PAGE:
Stealth Faceoff: Chinese J-20 deployed to counter F-35 fighter


China deploys its J-20 to counter the American F-35 in the Western Pacific – Last month, the People’s Liberation Army Air Force (PLAAF) began deploying China’s most advanced fighter jet, the Chengdu J-20, to the East and South China Seas. . It was the first official confirmation that the country’s fifth generation was operating over a wide area.

The J-20 began to participate in “routine training sessions” and combat patrols in the two seas, the Beijing government regulated world times The news website reported on April 13. State media quoted Ren Yukun, head of the discipline, inspection and supervision team at domestic aircraft manufacturer Aviation Industry Corporation of China, maker of the J-20.

“Presumably it gives something that can go along with the United States over Taiwan or the East China Sea,” said Gregory Poling, director of the Asia Maritime Transparency Initiative at the Center for Strategic and Environmental Studies. international organizations based in Washington. Voice of America last month.

The J-20, also known as the Mighty Dragon, is only the world’s third operational fifth-generation stealth fighter aircraft after the military’s F-22 Raptor and F-35 Lightning II Joint Strike Fighter. American. The People’s Republic of China (PRC) has long touted the capabilities of its Chengdu J-20 stealth fighter since its introduction in 2011. The fifth-generation superiority fighter from the 1990s J-XX program entered service. in March 2017, while the first J-20 combat unit was formed just under a year later.

With some 200 J-20s currently in service, the People’s Liberation Army Air Force (PLAAF) “now has in regular service a fleet of advanced stealth fighters as good as the Americans, which remain the reference,” Peter Layton, a visiting scholar at the Griffith Asia Institute in Australia, told CNN. “Any foreign military aircraft entering China’s claimed airspace in the East and South China Seas can now be intercepted by J-20s.”

New Engines – Real Deal or Hype?

According to a statement from the aircraft developer, the J-20 is now powered by newly developed and domestically produced engines. This could likely increase the capabilities of the fifth-generation aircraft, which was previously powered by Russian-made Al-31F engines and the locally produced WS-10B. Both of these engines were designed for less advanced aircraft.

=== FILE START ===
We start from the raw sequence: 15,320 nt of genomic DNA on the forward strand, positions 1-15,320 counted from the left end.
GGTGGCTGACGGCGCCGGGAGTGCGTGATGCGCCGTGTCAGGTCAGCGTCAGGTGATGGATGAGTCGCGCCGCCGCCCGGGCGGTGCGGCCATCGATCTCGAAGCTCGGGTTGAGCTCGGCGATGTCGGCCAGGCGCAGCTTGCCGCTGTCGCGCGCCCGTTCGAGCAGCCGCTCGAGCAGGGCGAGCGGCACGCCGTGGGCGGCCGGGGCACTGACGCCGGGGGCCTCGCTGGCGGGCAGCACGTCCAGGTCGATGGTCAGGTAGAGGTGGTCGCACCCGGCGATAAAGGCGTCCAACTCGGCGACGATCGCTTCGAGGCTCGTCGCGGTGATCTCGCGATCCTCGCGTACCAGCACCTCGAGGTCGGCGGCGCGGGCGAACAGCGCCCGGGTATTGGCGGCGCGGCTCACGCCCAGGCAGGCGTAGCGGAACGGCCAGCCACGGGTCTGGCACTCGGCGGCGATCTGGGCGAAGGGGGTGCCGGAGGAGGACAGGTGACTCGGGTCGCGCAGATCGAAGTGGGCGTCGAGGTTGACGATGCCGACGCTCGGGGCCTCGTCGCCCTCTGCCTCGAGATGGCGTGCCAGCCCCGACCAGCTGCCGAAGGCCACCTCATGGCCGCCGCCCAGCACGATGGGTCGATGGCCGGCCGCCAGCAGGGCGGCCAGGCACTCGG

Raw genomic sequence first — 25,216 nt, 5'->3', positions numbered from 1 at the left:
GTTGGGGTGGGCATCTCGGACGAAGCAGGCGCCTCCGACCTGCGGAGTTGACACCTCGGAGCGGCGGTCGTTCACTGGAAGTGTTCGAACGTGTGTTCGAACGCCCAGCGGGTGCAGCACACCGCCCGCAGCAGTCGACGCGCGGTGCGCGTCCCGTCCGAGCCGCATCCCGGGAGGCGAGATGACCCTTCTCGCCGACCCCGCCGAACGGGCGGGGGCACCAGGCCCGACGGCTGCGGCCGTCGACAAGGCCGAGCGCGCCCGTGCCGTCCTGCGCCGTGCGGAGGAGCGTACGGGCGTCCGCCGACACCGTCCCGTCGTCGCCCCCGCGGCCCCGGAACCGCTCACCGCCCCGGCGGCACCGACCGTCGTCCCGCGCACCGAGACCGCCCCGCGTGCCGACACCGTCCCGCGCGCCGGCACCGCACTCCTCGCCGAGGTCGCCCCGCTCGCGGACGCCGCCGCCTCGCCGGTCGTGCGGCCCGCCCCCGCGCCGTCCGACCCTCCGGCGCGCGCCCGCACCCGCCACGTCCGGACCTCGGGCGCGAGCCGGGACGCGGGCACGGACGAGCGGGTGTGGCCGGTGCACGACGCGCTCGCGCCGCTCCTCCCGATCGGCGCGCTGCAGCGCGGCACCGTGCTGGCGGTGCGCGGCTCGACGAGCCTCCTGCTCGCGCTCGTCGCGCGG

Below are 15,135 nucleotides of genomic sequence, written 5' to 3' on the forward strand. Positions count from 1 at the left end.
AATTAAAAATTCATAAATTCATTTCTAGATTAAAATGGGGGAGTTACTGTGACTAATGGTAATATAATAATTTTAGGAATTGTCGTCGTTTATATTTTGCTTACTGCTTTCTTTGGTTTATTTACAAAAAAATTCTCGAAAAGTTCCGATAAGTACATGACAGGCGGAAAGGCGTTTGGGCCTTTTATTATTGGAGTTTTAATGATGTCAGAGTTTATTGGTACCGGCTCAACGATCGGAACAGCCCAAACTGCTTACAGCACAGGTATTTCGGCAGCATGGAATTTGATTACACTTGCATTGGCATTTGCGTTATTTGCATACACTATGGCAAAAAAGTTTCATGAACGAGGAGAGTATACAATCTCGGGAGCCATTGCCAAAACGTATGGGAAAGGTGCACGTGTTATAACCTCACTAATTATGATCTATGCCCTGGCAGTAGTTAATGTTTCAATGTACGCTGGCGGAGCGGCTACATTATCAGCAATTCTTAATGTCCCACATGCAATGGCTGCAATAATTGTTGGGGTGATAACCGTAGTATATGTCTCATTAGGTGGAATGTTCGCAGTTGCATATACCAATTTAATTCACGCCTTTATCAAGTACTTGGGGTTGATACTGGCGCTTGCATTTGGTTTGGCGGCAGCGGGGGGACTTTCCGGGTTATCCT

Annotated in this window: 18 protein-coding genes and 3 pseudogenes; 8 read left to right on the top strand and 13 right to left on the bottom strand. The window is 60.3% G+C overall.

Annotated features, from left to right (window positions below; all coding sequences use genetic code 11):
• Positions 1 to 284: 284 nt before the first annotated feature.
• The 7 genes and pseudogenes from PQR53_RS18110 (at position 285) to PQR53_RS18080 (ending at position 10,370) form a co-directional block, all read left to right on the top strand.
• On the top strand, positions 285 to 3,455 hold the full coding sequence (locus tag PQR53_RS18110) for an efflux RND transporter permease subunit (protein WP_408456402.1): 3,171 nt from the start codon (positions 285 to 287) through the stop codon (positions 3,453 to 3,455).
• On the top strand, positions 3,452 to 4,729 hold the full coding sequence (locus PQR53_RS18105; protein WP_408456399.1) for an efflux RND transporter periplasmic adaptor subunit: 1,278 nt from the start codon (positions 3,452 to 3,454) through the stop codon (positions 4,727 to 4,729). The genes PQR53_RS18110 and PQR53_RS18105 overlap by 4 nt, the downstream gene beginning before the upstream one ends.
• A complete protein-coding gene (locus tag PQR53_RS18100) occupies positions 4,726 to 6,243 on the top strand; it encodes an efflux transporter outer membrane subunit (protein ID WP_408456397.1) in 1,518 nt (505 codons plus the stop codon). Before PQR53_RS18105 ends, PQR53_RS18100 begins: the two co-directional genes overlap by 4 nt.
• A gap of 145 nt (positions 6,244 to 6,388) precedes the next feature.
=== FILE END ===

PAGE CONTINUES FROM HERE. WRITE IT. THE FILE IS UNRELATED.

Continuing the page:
Today, a few dozen J-20s in service are powered by WS-10C engines, an upgraded version of an older Chinese-made engine. Yet Beijing has struggled to develop the WS-15 engine designed explicitly for fifth-generation aircraft like the J-20. The lack of engine power should prevent the J-20 from adopting advanced armament and participating in high-end operations.

Chinese military officials have previously said the WS-15 will be completed by 2023. With the upgraded engine, it has been claimed that the Mighty Dragon will even be on par with the US F-22, but some analysts have argued that the upgrade shouldn’t be overstated and that the WS-15 is “at least a generation behind” the F-22’s engine.

D-20 What is its role?

Analysts also said it was early to determine whether the J-20 could be used as a multirole fighter like the F-35 Lightning II or could be used as a more air superiority fighter like the F-22 Raptor. Still, as Business Insider reported, China is trying to showcase the Mighty Dragon’s capabilities.

Image: Creative Commons.


Image: Creative Commons.

Pentagon report on China

Image of the J-20 fighter. Image Credit: Chinese Internet.

Even though the PLAAF aircraft is not yet as capable as the F-22 or F-35, the J-20 should still be taken seriously and a sign that China is serious about its ambitions in the West. Pacific and beyond.

Today’s editor for 1945, Peter Suciu is a Michigan writer who has contributed to more than four dozen magazines, newspapers, and websites. He writes regularly on military hardware and is the author of several books on military headgear, including A gallery of military hairstyles, which is available on Peter is also a Contributing author for Forbes.


About Author

Comments are closed.